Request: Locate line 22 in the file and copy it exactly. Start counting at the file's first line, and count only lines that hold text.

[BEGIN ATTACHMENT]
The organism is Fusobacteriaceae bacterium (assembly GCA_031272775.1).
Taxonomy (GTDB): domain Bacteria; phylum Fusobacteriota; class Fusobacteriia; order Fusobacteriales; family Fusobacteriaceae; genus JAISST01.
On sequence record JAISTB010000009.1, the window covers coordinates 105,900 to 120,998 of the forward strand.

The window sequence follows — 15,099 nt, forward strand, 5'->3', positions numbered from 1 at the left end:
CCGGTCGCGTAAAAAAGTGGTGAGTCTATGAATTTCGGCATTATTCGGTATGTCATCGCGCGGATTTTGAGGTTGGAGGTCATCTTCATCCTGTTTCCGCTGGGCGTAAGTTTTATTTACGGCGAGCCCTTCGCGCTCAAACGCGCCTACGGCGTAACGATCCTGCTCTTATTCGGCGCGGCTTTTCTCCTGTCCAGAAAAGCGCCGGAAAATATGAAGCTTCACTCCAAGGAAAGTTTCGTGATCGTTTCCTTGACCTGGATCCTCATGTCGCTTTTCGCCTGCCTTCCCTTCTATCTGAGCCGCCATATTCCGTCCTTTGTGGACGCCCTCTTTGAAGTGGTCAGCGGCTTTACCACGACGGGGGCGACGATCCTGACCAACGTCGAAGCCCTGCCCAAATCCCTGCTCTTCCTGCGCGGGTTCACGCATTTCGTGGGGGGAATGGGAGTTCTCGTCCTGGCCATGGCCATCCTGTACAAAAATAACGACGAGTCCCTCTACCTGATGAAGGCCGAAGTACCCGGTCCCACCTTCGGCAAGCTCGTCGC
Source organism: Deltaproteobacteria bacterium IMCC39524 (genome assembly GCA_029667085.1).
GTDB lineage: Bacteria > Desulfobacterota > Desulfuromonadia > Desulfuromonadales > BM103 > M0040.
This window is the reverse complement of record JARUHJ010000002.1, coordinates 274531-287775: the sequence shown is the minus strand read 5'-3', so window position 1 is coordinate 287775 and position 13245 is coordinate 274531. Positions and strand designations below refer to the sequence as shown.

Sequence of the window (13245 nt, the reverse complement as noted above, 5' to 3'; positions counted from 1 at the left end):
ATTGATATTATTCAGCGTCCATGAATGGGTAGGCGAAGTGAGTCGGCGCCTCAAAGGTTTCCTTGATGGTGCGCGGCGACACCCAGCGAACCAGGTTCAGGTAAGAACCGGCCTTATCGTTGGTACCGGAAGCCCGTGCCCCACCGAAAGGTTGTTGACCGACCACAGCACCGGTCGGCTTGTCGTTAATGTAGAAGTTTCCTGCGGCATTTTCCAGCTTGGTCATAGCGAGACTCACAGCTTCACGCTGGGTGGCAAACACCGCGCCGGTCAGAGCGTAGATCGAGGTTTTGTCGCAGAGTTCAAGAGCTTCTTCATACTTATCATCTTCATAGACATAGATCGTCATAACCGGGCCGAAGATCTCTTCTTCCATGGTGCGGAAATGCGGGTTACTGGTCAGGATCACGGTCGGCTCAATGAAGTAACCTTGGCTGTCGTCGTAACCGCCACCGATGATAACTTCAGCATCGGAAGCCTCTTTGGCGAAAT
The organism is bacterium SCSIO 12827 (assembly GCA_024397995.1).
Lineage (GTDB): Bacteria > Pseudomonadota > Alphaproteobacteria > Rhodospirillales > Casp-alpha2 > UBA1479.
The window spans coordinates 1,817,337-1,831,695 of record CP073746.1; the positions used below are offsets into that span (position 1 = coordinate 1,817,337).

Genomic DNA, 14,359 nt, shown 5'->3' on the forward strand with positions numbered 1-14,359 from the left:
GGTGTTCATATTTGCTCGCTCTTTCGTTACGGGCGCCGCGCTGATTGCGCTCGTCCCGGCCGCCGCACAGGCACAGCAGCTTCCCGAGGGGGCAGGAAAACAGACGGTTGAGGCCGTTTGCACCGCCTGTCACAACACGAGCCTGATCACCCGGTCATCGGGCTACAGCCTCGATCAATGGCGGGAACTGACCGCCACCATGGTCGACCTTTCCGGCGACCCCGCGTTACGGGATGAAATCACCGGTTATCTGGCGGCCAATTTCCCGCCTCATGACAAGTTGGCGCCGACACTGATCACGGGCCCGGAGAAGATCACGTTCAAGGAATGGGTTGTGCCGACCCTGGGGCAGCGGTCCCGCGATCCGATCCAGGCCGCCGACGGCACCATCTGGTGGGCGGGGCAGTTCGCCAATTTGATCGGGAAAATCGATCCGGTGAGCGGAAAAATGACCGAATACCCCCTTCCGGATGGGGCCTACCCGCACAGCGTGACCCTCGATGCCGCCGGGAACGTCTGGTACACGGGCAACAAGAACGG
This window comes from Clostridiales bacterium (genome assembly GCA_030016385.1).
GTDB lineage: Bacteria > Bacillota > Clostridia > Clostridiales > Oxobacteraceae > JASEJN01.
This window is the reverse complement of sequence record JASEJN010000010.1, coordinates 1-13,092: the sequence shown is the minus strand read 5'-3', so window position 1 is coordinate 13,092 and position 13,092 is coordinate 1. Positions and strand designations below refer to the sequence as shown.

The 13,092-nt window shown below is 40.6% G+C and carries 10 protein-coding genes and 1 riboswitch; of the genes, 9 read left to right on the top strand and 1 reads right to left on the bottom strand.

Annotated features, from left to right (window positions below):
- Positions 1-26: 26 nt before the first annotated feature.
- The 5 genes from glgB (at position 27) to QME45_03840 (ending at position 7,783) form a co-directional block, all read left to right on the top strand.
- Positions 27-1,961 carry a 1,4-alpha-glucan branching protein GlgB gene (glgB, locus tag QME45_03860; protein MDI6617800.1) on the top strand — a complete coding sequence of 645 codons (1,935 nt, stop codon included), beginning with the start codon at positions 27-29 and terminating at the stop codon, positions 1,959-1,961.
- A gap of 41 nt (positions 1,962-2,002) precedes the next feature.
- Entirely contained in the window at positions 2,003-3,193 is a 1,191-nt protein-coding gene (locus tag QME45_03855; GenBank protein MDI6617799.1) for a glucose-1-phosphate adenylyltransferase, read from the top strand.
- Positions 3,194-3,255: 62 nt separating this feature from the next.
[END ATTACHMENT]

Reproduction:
- The 5 genes from glgB (at position 27) to QME45_03840 (ending at position 7,783) form a co-directional block, all read left to right on the top strand.